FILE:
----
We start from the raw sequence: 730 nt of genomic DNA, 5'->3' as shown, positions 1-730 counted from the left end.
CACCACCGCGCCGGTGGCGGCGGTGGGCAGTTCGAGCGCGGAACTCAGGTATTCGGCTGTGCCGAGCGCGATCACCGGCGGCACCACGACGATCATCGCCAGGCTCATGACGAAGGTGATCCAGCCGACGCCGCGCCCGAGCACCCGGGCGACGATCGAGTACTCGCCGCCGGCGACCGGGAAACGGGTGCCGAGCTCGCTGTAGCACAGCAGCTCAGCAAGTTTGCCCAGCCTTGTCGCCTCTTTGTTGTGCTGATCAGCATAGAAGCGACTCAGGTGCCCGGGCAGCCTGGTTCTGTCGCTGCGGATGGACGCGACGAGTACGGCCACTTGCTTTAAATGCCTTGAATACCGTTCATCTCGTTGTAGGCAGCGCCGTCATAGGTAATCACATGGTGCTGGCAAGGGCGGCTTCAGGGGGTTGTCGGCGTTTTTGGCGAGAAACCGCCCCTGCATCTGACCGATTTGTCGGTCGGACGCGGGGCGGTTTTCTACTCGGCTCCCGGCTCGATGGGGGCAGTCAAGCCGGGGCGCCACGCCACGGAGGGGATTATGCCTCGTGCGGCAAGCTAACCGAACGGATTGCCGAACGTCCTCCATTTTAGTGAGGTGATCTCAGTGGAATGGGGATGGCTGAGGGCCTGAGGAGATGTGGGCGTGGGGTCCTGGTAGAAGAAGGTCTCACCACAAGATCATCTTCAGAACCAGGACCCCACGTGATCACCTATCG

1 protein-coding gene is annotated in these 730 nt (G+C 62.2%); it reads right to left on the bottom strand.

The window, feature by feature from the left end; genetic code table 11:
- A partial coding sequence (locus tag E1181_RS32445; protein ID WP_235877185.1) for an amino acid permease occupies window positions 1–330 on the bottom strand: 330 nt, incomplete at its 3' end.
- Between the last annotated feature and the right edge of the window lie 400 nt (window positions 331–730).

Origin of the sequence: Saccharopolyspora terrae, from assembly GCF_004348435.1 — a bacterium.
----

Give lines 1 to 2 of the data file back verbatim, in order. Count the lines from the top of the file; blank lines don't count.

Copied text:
We start from the raw sequence: 730 nt of genomic DNA, 5'->3' as shown, positions 1-730 counted from the left end.
CACCACCGCGCCGGTGGCGGCGGTGGGCAGTTCGAGCGCGGAACTCAGGTATTCGGCTGTGCCGAGCGCGATCACCGGCGGCACCACGACGATCATCGCCAGGCTCATGACGAAGGTGATCCAGCCGACGCCGCGCCCGAGCACCCGGGCGACGATCGAGTACTCGCCGCCGGCGACCGGGAAACGGGTGCCGAGCTCGCTGTAGCACAGCAGCTCAGCAAGTTTGCCCAGCCTTGTCGCCTCTTTGTTGTGCTGATCAGCATAGAAGCGACTCAGGTGCCCGGGCAGCCTGGTTCTGTCGCTGCGGATGGACGCGACGAGTACGGCCACTTGCTTTAAATGCCTTGAATACCGTTCATCTCGTTGTAGGCAGCGCCGTCATAGGTAATCACATGGTGCTGGCAAGGGCGGCTTCAGGGGGTTGTCGGCGTTTTTGGCGAGAAACCGCCCCTGCATCTGACCGATTTGTCGGTCGGACGCGGGGCGGTTTTCTACTCGGCTCCCGGCTCGATGGGGGCAGTCAAGCCGGGGCGCCACGCCACGGAGGGGATTATGCCTCGTGCGGCAAGCTAACCGAACGGATTGCCGAACGTCCTCCATTTTAGTGAGGTGATCTCAGTGGAATGGGGATGGCTGAGGGCCTGAGGAGATGTGGGCGTGGGGTCCTGGTAGAAGAAGGTCTCACCACAAGATCATCTTCAGAACCAGGACCCCACGTGATCACCTATCG